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Ambulatory Electrocardiogram

How It Is Done continued...

While wearing the continuous recorder, you will also be asked to keep a diary of all your activities and symptoms, including the type of activity you were doing and the time your symptoms started. In the diary, write down the exact times when you exercise, climb stairs, eat, urinate, have a bowel movement, have sex, sleep, get emotionally upset, take medicine, or perform other activities. If you have any symptoms of heart problems, such as dizziness, fainting, chest pain, or palpitations, push the event-marker button on the recorder to mark it and write down the exact time and how long the symptom lasts. For example, you might write: "12:30 p.m. Ate lunch. 1:00 p.m. Argument with boss, had chest tightness for several minutes."

When you sleep, try to stay on your back with the recorder carefully positioned at your side so that the electrodes are not pulled off. If one of the electrodes or lead wires comes loose, a light on the monitor will flash. Press on the center of each electrode to see if you can restore the contact. Call your doctor if one of the electrodes comes off and you can't get it to stay on.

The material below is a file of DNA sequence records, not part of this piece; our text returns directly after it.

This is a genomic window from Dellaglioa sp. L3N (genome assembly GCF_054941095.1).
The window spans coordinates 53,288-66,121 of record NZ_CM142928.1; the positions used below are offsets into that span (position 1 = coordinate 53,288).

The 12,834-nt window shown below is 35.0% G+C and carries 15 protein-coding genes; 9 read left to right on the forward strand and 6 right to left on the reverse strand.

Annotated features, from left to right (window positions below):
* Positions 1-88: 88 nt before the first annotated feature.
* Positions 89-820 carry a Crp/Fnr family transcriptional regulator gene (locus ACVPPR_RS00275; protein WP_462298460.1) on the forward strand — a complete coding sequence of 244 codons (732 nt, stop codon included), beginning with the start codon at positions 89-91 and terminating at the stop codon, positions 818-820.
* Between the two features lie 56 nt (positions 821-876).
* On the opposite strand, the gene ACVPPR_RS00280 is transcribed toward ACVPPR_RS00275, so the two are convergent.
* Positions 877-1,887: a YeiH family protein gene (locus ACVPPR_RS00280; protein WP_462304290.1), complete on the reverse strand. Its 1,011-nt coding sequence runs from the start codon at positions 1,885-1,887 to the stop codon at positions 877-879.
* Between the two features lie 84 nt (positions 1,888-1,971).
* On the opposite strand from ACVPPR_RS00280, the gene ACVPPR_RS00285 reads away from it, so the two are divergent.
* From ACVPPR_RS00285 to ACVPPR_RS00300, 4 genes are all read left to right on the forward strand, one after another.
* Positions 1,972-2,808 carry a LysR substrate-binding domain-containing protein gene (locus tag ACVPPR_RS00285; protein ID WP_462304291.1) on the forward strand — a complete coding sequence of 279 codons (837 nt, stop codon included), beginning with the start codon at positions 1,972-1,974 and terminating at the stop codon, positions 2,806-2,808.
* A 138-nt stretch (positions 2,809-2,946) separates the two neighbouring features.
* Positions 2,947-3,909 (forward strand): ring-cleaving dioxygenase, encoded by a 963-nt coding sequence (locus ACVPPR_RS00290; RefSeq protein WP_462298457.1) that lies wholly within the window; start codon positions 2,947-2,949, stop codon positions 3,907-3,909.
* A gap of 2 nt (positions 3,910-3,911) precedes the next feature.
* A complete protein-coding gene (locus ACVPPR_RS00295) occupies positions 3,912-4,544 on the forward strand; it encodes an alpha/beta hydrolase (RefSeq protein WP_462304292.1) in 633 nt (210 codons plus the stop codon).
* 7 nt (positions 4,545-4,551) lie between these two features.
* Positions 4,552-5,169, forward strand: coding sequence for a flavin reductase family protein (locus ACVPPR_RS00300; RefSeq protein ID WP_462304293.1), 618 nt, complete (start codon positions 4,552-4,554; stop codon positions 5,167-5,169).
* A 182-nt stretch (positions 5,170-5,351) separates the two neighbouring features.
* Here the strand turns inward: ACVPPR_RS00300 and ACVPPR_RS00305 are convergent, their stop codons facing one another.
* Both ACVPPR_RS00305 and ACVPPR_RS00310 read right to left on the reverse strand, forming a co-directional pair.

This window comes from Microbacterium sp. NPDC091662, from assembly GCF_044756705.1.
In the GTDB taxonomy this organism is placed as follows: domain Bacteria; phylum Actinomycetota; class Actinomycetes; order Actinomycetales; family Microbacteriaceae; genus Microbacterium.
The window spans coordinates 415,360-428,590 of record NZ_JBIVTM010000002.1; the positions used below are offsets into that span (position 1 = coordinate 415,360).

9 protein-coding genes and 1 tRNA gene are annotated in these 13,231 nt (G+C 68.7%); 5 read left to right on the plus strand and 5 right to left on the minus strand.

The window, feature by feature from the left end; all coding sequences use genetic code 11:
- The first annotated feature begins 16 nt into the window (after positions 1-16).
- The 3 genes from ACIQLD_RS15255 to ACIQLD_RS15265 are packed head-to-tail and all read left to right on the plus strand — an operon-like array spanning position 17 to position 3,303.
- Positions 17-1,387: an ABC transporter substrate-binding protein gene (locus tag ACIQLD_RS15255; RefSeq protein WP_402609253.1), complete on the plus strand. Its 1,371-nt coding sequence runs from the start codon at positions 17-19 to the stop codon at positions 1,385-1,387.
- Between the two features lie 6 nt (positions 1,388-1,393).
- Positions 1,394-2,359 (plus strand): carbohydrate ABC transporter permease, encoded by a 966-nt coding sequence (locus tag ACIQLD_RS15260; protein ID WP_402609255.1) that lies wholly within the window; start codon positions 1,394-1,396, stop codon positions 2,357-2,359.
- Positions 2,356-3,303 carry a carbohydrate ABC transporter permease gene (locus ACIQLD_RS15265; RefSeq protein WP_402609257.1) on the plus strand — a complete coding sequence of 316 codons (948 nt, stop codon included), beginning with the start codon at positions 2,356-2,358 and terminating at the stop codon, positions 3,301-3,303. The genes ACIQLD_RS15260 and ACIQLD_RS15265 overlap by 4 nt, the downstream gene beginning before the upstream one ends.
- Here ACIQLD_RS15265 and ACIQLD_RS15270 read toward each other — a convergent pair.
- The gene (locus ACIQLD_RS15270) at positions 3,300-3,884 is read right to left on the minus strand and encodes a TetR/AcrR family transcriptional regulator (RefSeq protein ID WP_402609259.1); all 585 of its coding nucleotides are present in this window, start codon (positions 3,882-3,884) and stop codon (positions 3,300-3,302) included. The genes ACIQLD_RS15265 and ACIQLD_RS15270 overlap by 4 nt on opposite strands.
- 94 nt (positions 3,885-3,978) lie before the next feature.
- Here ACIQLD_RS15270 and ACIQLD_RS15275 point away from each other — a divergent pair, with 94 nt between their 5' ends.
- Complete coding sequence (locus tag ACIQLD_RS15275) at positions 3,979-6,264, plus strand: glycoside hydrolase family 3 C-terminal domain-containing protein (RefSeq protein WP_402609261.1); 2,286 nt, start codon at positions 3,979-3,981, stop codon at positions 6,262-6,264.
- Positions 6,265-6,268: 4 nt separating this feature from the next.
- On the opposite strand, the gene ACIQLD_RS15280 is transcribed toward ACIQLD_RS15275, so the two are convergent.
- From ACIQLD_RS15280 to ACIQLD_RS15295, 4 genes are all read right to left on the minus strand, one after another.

While you are wearing a monitor, try to stay away from magnets, metal detectors, high-voltage areas, garage door openers, microwave ovens, and electric blankets. Do not use an electric toothbrush or shaver. Signals from these types of electronic equipment can sometimes interfere with the recording.

What you and your doctor do after the test

At the end of the recording period (usually 24 to 72 hours), you will return to the doctor's office or hospital to have the electrodes removed, or you may be able to remove the electrodes yourself. You will return the Holter monitor to your doctor's office or hospital. The recorded tape will be read by computer to provide information about your heart rate, the frequency of your heartbeats, and any irregularities.

Your doctor will also look at your records of activities and symptoms and times they occurred. Your doctor will compare the timing of your activities and symptoms with the recorded heart pattern.

Implantable continuous recorders

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WebMD Medical Reference from Healthwise

Last Updated: March 12, 2014
This information is not intended to replace the advice of a doctor. Healthwise disclaims any liability for the decisions you make based on this information.

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